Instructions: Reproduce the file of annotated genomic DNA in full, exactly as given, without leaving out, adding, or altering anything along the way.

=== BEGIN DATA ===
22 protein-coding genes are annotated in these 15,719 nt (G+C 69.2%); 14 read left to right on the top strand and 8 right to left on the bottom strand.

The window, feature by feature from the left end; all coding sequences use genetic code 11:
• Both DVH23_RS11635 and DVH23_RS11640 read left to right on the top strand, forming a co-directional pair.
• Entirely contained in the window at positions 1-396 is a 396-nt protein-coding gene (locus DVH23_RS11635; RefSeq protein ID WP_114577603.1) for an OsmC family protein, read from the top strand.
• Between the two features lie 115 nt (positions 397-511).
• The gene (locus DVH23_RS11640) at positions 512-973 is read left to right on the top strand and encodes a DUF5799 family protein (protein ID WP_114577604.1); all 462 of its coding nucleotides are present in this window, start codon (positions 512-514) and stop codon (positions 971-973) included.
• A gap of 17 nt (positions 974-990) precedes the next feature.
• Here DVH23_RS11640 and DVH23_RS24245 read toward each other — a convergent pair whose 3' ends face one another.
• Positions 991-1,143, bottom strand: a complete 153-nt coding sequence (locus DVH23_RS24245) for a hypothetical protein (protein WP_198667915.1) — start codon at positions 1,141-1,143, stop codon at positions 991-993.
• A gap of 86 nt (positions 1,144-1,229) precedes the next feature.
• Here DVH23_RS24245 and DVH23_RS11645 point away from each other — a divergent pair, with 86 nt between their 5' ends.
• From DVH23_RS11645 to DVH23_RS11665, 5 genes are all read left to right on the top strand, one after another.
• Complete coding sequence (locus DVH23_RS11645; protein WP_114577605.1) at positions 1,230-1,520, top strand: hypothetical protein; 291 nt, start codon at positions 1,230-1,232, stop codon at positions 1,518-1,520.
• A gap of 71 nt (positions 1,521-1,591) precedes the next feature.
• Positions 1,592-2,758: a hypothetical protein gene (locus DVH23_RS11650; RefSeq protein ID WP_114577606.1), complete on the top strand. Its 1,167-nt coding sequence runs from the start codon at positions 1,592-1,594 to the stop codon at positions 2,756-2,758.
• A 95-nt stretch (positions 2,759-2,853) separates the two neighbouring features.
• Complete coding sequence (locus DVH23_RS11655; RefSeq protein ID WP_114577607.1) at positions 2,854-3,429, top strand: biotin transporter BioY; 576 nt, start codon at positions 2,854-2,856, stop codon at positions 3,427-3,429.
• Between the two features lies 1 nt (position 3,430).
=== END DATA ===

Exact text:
22 protein-coding genes are annotated in these 15,719 nt (G+C 69.2%); 14 read left to right on the top strand and 8 right to left on the bottom strand.

The window, feature by feature from the left end; all coding sequences use genetic code 11:
• Both DVH23_RS11635 and DVH23_RS11640 read left to right on the top strand, forming a co-directional pair.
• Entirely contained in the window at positions 1-396 is a 396-nt protein-coding gene (locus DVH23_RS11635; RefSeq protein ID WP_114577603.1) for an OsmC family protein, read from the top strand.
• Between the two features lie 115 nt (positions 397-511).
• The gene (locus DVH23_RS11640) at positions 512-973 is read left to right on the top strand and encodes a DUF5799 family protein (protein ID WP_114577604.1); all 462 of its coding nucleotides are present in this window, start codon (positions 512-514) and stop codon (positions 971-973) included.
• A gap of 17 nt (positions 974-990) precedes the next feature.
• Here DVH23_RS11640 and DVH23_RS24245 read toward each other — a convergent pair whose 3' ends face one another.
• Positions 991-1,143, bottom strand: a complete 153-nt coding sequence (locus DVH23_RS24245) for a hypothetical protein (protein WP_198667915.1) — start codon at positions 1,141-1,143, stop codon at positions 991-993.
• A gap of 86 nt (positions 1,144-1,229) precedes the next feature.
• Here DVH23_RS24245 and DVH23_RS11645 point away from each other — a divergent pair, with 86 nt between their 5' ends.
• From DVH23_RS11645 to DVH23_RS11665, 5 genes are all read left to right on the top strand, one after another.
• Complete coding sequence (locus DVH23_RS11645; protein WP_114577605.1) at positions 1,230-1,520, top strand: hypothetical protein; 291 nt, start codon at positions 1,230-1,232, stop codon at positions 1,518-1,520.
• A gap of 71 nt (positions 1,521-1,591) precedes the next feature.
• Positions 1,592-2,758: a hypothetical protein gene (locus DVH23_RS11650; RefSeq protein ID WP_114577606.1), complete on the top strand. Its 1,167-nt coding sequence runs from the start codon at positions 1,592-1,594 to the stop codon at positions 2,756-2,758.
• A 95-nt stretch (positions 2,759-2,853) separates the two neighbouring features.
• Complete coding sequence (locus DVH23_RS11655; RefSeq protein ID WP_114577607.1) at positions 2,854-3,429, top strand: biotin transporter BioY; 576 nt, start codon at positions 2,854-2,856, stop codon at positions 3,427-3,429.
• Between the two features lies 1 nt (position 3,430).